My client is looking to hire a new Python developer, initially for an 8 month contract. It's a home working position, we communicate mostly via Skype / email / gtalk etc. Although we do meet up in meatspace from time to time, so ideally a candidate would be in the London / Oxford area.
So there is some genuinely interesting technology there, and more such projects planned. We need someone who is a good problem solver with a general interest in web technologies. There's also the occasionally need work with data at the bits and bytes level, so a working knowledge of C that would be a plus.
Net Communities are looking for a Python/Django developer to work on an in-house project. It's a contract that would require some on-site work, but they would also consider a full-time developer for the right individual.
If you are interested, get in touch with Andy Evans.
“ My friends over at http://www.netcommunities.com/ are looking for a #Django dev for an inhouse project. #job ”0
I recently administered a programming test to a number of applicants for a Python developer job at 2degreesnetwork.com. Since we now have a new developer (hi Gustavo!), I figured I would post the test and see what kind of response I get to them.
There are two parts to the test, neither are hugely difficult, but there is enough scope in the solutions to understand how the candidate approaches a problem.
In the first part of the test I asked the candidate to look at the following code and implement the
thousands_with_commas function, which should take an integer and return a string representation of that integer with commas separating groups of three digits:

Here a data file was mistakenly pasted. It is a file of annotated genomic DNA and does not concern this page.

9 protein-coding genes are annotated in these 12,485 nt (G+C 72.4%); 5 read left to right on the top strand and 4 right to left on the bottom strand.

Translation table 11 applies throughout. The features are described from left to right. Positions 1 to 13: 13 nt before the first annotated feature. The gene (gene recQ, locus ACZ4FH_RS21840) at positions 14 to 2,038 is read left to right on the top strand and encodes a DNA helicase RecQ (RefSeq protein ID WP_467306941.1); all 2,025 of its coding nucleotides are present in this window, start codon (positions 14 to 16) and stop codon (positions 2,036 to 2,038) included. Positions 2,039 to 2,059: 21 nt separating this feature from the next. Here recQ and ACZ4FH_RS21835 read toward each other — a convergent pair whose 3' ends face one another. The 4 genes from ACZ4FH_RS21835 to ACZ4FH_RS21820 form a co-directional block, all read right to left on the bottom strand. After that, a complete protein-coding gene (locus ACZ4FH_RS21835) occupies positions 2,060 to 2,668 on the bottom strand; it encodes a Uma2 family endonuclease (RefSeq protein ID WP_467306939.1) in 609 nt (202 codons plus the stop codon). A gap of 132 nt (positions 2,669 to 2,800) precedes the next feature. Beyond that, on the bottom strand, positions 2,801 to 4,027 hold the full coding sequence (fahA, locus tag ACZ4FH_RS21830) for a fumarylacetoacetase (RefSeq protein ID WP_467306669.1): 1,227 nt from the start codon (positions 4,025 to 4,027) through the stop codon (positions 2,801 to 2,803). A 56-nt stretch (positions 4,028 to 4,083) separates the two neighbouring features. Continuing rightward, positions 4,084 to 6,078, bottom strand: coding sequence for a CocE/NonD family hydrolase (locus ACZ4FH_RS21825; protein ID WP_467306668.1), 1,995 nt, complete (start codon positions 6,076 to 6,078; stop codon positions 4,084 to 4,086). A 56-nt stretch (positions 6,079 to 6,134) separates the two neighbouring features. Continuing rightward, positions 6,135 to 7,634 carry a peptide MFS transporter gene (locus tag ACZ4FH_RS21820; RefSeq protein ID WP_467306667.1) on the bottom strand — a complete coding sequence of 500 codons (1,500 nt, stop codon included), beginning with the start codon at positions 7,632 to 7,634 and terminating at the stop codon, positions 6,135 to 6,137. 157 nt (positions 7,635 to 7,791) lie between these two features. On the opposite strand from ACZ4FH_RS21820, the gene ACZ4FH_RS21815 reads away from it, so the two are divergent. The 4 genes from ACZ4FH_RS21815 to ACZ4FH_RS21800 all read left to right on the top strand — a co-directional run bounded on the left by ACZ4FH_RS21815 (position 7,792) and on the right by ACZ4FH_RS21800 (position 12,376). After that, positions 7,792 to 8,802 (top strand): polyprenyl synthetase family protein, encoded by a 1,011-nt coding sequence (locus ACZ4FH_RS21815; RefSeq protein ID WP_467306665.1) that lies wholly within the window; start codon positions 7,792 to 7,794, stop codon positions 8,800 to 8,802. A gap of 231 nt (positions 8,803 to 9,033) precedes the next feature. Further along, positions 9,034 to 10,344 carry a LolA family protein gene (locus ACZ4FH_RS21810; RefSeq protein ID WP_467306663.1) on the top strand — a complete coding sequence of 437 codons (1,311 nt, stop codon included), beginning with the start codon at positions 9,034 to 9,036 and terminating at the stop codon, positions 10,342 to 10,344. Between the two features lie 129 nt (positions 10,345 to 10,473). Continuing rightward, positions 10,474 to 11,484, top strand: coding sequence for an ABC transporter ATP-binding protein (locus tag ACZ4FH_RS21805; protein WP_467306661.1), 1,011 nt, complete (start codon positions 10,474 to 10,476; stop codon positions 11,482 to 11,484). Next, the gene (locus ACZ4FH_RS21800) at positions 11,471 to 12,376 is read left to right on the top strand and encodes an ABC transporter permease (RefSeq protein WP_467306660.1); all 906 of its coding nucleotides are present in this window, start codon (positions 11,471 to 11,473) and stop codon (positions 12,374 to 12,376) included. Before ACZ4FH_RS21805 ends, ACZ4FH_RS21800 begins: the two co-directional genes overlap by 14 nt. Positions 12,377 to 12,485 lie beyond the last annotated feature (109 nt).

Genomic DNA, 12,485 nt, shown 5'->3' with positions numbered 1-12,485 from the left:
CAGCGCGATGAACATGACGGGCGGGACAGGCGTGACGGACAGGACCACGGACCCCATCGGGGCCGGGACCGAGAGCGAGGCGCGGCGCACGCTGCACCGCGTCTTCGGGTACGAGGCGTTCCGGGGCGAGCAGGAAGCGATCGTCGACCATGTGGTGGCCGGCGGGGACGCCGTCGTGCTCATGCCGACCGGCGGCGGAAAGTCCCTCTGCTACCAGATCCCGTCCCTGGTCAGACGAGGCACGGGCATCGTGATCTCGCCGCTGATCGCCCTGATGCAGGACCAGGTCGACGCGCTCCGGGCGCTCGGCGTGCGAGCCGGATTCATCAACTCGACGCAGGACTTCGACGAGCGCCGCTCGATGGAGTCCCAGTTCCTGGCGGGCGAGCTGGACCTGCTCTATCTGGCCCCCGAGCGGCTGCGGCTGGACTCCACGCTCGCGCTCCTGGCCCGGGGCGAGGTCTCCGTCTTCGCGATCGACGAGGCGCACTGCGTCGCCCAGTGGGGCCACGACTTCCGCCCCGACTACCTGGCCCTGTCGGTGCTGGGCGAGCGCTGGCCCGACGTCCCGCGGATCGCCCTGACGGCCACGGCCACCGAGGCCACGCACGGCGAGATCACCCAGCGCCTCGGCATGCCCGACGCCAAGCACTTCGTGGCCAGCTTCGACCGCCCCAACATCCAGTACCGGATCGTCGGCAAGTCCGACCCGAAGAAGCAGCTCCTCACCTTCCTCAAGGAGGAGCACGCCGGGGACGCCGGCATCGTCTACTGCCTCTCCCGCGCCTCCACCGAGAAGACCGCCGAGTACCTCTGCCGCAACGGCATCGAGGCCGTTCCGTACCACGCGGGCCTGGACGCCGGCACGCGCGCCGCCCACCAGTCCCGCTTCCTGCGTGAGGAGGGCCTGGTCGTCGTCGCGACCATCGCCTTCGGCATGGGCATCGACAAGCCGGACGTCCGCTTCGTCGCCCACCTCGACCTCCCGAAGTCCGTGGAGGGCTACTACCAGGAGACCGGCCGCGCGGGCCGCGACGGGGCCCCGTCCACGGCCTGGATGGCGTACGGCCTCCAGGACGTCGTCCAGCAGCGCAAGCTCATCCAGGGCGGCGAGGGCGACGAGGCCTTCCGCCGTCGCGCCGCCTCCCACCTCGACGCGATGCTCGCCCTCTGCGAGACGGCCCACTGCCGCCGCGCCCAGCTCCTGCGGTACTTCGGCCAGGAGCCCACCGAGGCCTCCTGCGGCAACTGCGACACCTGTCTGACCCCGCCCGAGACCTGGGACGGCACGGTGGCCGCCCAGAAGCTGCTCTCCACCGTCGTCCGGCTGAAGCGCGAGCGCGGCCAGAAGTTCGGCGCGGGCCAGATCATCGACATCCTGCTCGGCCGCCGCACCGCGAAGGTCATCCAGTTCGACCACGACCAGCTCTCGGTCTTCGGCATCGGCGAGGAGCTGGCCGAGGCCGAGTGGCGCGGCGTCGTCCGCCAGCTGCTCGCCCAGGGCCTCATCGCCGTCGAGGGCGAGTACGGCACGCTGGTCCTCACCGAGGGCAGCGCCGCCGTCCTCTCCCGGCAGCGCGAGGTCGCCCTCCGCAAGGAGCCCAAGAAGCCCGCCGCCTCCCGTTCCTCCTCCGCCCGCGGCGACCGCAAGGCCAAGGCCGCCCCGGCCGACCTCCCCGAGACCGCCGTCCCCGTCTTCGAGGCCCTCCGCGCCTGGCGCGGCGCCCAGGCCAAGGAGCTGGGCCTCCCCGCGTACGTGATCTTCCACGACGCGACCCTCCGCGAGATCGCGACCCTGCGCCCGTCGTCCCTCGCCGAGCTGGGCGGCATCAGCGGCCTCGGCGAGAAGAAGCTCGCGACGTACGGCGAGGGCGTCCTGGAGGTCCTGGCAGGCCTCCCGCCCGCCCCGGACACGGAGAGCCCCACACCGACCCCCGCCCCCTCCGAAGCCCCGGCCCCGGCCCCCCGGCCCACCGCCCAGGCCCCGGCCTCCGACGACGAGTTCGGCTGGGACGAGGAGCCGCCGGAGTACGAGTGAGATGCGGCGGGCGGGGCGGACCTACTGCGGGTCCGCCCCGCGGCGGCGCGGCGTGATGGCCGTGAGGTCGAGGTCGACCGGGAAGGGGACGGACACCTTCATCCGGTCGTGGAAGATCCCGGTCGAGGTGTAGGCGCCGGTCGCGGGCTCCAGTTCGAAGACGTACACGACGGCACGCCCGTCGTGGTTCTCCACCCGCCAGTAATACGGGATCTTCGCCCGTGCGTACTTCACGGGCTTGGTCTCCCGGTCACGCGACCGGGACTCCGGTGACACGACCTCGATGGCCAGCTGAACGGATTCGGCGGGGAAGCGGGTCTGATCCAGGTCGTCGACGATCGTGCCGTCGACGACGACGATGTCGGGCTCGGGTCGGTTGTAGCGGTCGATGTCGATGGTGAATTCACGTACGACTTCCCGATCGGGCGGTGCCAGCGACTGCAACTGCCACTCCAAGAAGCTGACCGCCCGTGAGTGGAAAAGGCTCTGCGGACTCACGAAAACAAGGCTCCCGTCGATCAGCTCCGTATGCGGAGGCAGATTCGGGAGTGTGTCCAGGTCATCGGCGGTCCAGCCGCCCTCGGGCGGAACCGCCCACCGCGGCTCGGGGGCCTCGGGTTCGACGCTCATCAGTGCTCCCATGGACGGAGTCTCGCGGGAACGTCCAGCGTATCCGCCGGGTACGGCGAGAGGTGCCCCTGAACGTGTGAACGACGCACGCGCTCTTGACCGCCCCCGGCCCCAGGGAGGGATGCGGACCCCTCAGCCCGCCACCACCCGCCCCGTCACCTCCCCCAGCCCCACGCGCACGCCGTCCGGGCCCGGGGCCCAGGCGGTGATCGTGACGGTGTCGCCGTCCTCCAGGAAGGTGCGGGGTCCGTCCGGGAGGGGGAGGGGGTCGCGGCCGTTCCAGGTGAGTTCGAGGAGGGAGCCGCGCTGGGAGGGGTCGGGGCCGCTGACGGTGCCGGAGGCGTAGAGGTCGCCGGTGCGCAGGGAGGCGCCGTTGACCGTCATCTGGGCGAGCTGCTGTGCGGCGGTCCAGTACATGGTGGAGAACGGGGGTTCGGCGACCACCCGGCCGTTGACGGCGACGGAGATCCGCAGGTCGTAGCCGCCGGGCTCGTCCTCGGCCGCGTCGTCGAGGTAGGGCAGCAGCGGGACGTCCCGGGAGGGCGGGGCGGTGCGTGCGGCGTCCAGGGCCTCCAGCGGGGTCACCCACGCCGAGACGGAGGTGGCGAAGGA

def thousands_with_commas(i): return str(i) if __name__ == '__main__': assert thousands_with_commas(1234) == '1,234' assert thousands_with_commas(123456789) == '123,456,789' assert thousands_with_commas(12) == '12'
I think there is a way of doing this with the standard library, and there is also an implementation in Django, but I was looking for a solution from scratch.
It worked quite well as an interview problem, because there is no one obvious solution and there are a few potential gotchas to tackle.
In the second part of the test, I asked the candidate to implement a function that uses a word list to return the anagrams of a given word.
I started them off with the following code:
def annograms(word): words = [w.rstrip() for w in open('WORD.LST')] raise NotImplementedError if __name__ == "__main__": print annograms("train") print '--' print annograms('drive') print '--' print annograms('python')
This part of the test gave a good indication of how much a candidate new about data structures and performance.
You can post code in the comments [code python] like this [/code].
Feel free to post your solutions in the comments, although I suspect I've seen pretty much all variations on possible solutions!
The company I work for, 2Degrees, is looking for a front-end developer to join our team.
More details are below. Email the address at the bottom of the job description, and mention this blog!
My employer is looking for a new Python developer to work here in Oxford, UK. The company I work for runs 2degreesnetwork.com, which is collaboration service for sustainable business. Basically, it's a social networking type of site for businesses to collaborate on climate change and related issues. I'm not officially allowed to say this, but the closest analogy is ‘Facebook for Businesses’.